Because the amount of experience is a measurable factor, the amount of experience you have is easy to recognize on your resume. When an employer requires a minimum of 5 years of experience, having 7 or 10 years of experience will generally not make you overqualified. In that case, if his experience exceeds the minimum five years, he could be seen as overqualified. If you have five years of experience and are looking for a position that advertises an entry level or one year of experience, you have a good chance of appearing overqualified. All of this can be compounded by your previous job titles and education.
What you can do
When a position is described as entry-level, employers may want a candidate they can train or mold to fit their environment, and often budget the equivalent entry-level salary. If you have extensive experience in the field, you can minimize this on your resume by using a skills or functional format and being prepared to offer explanations in an interview.
Make your skills work for you
Focus on your skills that are relevant to the available position you are seeking. An employer might be looking for an entry-level candidate, just like you might be shopping for a low-priced economy car. That doesn’t always mean they just want entry-level skills. You want to pay the lowest price possible, but hey, if you can get the same car with premium alloy wheels, GPS, leather seats, or an upgraded sound package for the same price, will you turn it down?
Look for any extras or features on the employer’s wish list. These are the bells and whistles that can push the employer off the fence about your resume and get you called in for an interview. What’s great is that employers frequently tell you their bells and whistles wish list in their job advertisements. These abilities are associated with what I call the wish list words. These are words like useful, knowledge of, more, great advantage, desired, beneficial, useful, familiar with, familiarity with, and more.
- experience with Quickbooks software helpful
- knowledge of labor law a plus
- Desired HTML skills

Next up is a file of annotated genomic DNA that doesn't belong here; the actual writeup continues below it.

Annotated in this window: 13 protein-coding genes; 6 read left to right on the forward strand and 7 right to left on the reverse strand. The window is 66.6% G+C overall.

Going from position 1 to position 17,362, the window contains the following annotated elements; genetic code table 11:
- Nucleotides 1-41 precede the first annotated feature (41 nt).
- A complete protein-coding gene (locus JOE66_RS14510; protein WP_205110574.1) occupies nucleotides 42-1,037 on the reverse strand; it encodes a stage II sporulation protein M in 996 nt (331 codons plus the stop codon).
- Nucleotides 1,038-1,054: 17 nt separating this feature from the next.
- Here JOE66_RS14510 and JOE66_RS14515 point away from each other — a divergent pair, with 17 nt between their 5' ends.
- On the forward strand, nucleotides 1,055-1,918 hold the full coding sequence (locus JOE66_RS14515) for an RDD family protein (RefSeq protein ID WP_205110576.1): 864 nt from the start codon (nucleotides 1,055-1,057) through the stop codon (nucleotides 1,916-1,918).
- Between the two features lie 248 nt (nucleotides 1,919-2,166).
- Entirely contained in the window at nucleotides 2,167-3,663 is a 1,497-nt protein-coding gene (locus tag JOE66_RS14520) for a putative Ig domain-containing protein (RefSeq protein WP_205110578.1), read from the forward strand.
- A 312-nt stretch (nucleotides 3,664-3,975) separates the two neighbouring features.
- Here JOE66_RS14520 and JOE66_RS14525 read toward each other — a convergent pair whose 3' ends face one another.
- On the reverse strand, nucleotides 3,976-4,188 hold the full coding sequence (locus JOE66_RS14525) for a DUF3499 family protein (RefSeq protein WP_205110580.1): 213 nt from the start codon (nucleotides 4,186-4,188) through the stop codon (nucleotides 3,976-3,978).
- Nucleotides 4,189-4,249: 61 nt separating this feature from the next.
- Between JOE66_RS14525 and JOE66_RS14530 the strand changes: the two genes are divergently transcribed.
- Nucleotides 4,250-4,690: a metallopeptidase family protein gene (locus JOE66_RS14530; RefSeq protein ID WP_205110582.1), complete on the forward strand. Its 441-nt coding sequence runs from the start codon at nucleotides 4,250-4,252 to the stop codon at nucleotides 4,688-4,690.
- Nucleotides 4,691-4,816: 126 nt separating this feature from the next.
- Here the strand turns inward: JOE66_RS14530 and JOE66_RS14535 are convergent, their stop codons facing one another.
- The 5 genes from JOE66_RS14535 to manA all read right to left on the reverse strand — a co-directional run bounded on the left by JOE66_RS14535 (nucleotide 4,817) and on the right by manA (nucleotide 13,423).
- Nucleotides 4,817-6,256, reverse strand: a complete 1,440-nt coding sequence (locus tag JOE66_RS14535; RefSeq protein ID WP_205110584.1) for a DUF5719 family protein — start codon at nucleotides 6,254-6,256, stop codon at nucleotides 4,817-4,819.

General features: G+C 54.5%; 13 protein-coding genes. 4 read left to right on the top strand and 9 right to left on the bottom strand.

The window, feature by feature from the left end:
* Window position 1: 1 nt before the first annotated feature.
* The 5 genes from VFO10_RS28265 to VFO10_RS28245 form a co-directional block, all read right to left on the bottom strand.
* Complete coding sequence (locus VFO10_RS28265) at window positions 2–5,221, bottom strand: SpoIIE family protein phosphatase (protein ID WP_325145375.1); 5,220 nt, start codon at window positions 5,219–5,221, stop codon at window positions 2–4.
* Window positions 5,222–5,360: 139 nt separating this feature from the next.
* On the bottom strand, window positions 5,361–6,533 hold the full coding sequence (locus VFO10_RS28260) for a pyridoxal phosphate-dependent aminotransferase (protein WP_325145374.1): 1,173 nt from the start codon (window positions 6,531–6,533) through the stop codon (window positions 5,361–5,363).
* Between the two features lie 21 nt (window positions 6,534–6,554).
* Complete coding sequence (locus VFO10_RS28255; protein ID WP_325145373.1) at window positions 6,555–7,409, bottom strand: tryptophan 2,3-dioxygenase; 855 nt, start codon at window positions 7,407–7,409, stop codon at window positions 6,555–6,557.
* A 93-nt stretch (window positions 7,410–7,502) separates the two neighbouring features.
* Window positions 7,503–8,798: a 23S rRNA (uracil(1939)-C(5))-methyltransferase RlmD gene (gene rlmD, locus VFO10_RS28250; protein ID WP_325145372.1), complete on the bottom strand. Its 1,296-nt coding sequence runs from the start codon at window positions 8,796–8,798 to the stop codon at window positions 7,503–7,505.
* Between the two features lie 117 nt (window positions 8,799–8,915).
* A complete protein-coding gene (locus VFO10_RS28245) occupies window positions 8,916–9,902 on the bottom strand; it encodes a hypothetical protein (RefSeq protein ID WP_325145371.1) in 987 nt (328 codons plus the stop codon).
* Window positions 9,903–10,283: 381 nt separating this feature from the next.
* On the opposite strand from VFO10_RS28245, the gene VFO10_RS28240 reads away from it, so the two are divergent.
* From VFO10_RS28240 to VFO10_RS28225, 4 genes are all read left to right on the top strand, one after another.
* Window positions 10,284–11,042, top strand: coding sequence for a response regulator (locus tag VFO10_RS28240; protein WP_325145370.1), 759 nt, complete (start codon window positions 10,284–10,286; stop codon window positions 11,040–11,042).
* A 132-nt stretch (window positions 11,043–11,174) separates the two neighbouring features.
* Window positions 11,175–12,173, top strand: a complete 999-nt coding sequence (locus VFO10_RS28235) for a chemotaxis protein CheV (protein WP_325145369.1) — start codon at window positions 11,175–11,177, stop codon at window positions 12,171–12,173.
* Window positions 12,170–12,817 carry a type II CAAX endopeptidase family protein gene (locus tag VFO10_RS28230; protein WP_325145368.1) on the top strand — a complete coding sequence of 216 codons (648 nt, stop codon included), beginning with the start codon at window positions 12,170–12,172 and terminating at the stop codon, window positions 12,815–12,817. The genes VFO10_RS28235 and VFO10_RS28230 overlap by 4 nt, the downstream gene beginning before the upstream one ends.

- beneficial business degree
- experience using truck scales helpful
- Desirable familiarity with electronic schematics.
I have also seen the words advantageous and favorable in job advertisements. If you have a special skill or knowledge that the employer has listed as advantageous, desirable, or favorable, you have a golden ticket! Who does not want to be advantageous, desirable or favorable in the field of job search?
These are not required knowledge, skills and abilities, but desired. If you meet the employer’s basic requirements, owning one of these wish list items can be the hot button or deciding factor for getting in. Make sure they know you have these features. Work these items into your resume at the top in the Skills Summary section and in your cover letter!
Amount or type of education
Sometimes a lack of available jobs in a particular field or other reason may require you to seek a position below your education. If the position requires a bachelor’s degree and you have a doctorate, many employers will consider you educationally overqualified. If you are applying for a job as a health assistant and you are a registered nurse, you may have the same problem.
What you can do
After all the hard work and cost, education is not something most people want to hide. If you are severely overqualified by your education, skipping your education is one option, although you might consider a short line of explanation in your cover letters. Explain that you are looking for the position and a suitable salary and why. Offer guarantees of continued employment and if you are interested in advancement opportunities within the company when available.